Given this (and natural selection), you now have a backboard for understanding your body's financial abilities, tendencies, and one last word that ends in ies.

    STORAGE

    First, you're able to store and stockpile excess. The fact that you're able to do this is a miracle when you think about the oxygenated Houdini hypothetical mentioned before.

    Being able to store energy allows you to survive a longer time without an immediate food intake. In general, humans can survive three weeks without food. (Compared to three minutes without oxygen.)

    EFFICIENCY

    The ability to store is one thing. The propensity to store is another thing. And, boy, does your body have said propensity. When your body is given excess, it'll store the excess.

    This is a microcosm of being an all around metabolic miser. You don't waste energy. You're efficient with what you have. You take energetic shortcuts when possible. In other words, your body has a certain gollumness towards energy. It's preeccciouuussss.

    gollum

    The muscular wildcard

    I don't know if you've been paying attention (probably not, this shit is boring and I'm making most of it up), but the situation isn't looking good. On one hand, muscle mass is metabolically expensive. On the other hand, your body is a metabolic miser.

    These ends oppose each other, which is why you're here. This shit isn't easy. If you're trying to build more muscle, you're fighting an uphill biological battle.

    But don't quit on me now. You aren't Anakin Skywalker, so don't listen to Obi-Wan Kenobi. Having the high ground doesn't mean shit because there's a wildcard.

    Your body is a metabolic miser, but it doesn't have a hoarding disorder. Your body is using energy every second of every day. It's not afraid to spend, so long as the juice is worth the squeeze.

    Beating your heart. Digesting your food. These things require energy, and your body gladly fronts the cost. But why?

    Because we aren't Emo sapiens

    Remember that whole survival inkling? Your body knows the difference between investments and wastes. Investments cost money up front, but there's a greater return on the back end. Wastes, however, are expenses without utility.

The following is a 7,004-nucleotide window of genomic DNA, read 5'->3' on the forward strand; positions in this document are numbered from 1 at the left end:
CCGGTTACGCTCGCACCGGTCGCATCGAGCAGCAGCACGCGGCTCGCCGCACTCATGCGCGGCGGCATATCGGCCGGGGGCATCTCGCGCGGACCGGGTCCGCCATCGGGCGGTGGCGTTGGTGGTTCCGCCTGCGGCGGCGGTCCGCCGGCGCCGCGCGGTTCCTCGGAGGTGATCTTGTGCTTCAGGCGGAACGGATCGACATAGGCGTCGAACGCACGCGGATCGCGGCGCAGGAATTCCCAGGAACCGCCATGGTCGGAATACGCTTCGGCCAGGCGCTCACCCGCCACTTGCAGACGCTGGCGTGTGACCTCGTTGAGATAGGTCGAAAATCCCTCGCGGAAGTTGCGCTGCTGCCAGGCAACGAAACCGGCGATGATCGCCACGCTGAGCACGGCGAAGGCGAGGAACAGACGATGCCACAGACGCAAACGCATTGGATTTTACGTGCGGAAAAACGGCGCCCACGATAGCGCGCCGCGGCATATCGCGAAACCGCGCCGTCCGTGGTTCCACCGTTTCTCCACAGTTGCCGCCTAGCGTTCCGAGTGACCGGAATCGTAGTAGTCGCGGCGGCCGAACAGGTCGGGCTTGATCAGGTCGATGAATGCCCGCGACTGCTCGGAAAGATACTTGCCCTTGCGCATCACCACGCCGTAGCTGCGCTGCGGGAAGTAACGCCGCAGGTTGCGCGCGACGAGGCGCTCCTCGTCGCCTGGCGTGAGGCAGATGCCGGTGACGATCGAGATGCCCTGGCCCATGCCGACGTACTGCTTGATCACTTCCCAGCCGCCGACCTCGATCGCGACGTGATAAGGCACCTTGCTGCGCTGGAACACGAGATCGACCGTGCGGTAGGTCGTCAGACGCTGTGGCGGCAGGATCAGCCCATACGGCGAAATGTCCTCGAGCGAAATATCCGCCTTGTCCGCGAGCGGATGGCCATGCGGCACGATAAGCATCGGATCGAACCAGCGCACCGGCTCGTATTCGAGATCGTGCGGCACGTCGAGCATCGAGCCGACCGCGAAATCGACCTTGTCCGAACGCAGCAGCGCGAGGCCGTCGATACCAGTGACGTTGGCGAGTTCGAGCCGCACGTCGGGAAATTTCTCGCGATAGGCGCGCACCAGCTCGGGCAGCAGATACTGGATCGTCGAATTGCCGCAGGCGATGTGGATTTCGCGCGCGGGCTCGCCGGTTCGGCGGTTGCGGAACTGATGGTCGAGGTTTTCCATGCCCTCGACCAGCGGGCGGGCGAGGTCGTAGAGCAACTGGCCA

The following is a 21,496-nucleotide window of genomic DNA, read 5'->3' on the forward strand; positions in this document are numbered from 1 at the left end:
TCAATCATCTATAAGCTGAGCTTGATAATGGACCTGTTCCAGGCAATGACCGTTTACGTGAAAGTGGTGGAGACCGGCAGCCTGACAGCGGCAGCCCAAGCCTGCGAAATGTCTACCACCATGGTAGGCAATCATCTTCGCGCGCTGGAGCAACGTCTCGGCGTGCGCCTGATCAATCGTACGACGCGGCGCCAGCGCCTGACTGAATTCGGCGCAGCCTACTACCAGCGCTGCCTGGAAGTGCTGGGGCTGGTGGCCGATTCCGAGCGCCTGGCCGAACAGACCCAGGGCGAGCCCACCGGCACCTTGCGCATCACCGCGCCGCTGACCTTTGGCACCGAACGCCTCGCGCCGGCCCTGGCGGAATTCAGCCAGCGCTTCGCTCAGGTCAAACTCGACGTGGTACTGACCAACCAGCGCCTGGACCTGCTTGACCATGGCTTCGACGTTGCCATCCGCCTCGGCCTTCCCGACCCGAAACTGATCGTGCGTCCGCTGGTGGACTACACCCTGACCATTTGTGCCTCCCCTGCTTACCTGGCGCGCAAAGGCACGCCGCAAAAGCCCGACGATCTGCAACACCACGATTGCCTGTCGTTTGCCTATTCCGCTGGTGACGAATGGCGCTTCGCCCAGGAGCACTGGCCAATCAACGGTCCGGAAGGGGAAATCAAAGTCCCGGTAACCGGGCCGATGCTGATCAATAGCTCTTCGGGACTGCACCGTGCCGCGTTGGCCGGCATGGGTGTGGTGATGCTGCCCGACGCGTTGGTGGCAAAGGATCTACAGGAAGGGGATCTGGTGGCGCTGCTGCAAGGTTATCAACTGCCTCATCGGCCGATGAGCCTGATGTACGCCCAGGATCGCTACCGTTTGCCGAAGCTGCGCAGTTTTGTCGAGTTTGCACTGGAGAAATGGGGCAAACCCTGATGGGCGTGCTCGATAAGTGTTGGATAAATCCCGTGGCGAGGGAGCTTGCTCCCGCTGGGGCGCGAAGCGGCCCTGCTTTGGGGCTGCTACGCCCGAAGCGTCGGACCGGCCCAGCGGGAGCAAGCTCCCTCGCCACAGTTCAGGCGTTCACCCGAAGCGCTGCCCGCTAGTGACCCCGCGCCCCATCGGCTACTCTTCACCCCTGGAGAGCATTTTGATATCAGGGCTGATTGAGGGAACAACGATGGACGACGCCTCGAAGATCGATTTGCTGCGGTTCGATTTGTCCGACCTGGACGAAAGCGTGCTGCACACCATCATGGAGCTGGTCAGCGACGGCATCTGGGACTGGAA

The prospect of staying alive another day versus not staying alive another day is one way to turn a waste expense into an investment.

    The two variables in control of your muscularity 

    You have all of the information you need to start making sense of things.

    • Muscle is metabolically expensive.
    • Your body is a metabolic miser.
    • Continued survival justifies spending.

    Throw these three factoids into a pot, and you cook up the two variables in control of your body's muscular decision making process.

    The first variable is <NEED>. Your body has to feel that building more muscle mass is a necessary expense. An investment, rather than a waste. Otherwise, it won't willingly raise its monthly metabolic bill.

    The second variable is <FEED>. Your body needs to have the shit necessary build more muscle mass. If you don't have the materials, tools, and (wo)(man)power, the job won't get done. Your body also needs to know it'll have the shit necessary to maintain and use what's being built. Your body won't build itself into something that it can't sustain.

    These two variables are always working in tandem, but <NEED> comes first. If you <FEED> without <NEED>, then you won't gain muscle. You'll just get fat, for reasons I won't get into now.

    What you need to know about <FEED>

    If you're trying to gain more muscle you can work through the following flowchart.

    • First, ask: are you in a state of need?
    • Second, ask: are you handling feed?

    Although both of these variables are important, I'm going to ditch <FEED>. I've written about it many times before.

    The cliffnotes: you have to continually assure your body that it'll have enough resources to support the investment. In other words, you need to eat enough food. I know “eating enough food” is vague. You shouldn't necessarily eat everything in sight. You shouldn't necessarily shove your face with shit food.

    If you're in the dark with <FEED> and want more direction, click here to buy a thing I made that tells you what to eat if you want to be ripped, lean, and jacked.

    This leaves us with <NEED>. And the big question with <NEED> is: how do you convince your body that it needs to build more muscle mass?

    In order to answer that question, you have to know what purpose muscle mass serves. And that's exactly what I'm going to dive into next.


    This is the end of Part 1. Part 2 is in the works. If you want to know when it drops, signup for my weekly email column. 

    Click here to signup

    The post These two things are preventing you from building more muscleeeeee ahhhhhh (insert more fear tactics here) appeared first on Anthony Mychal.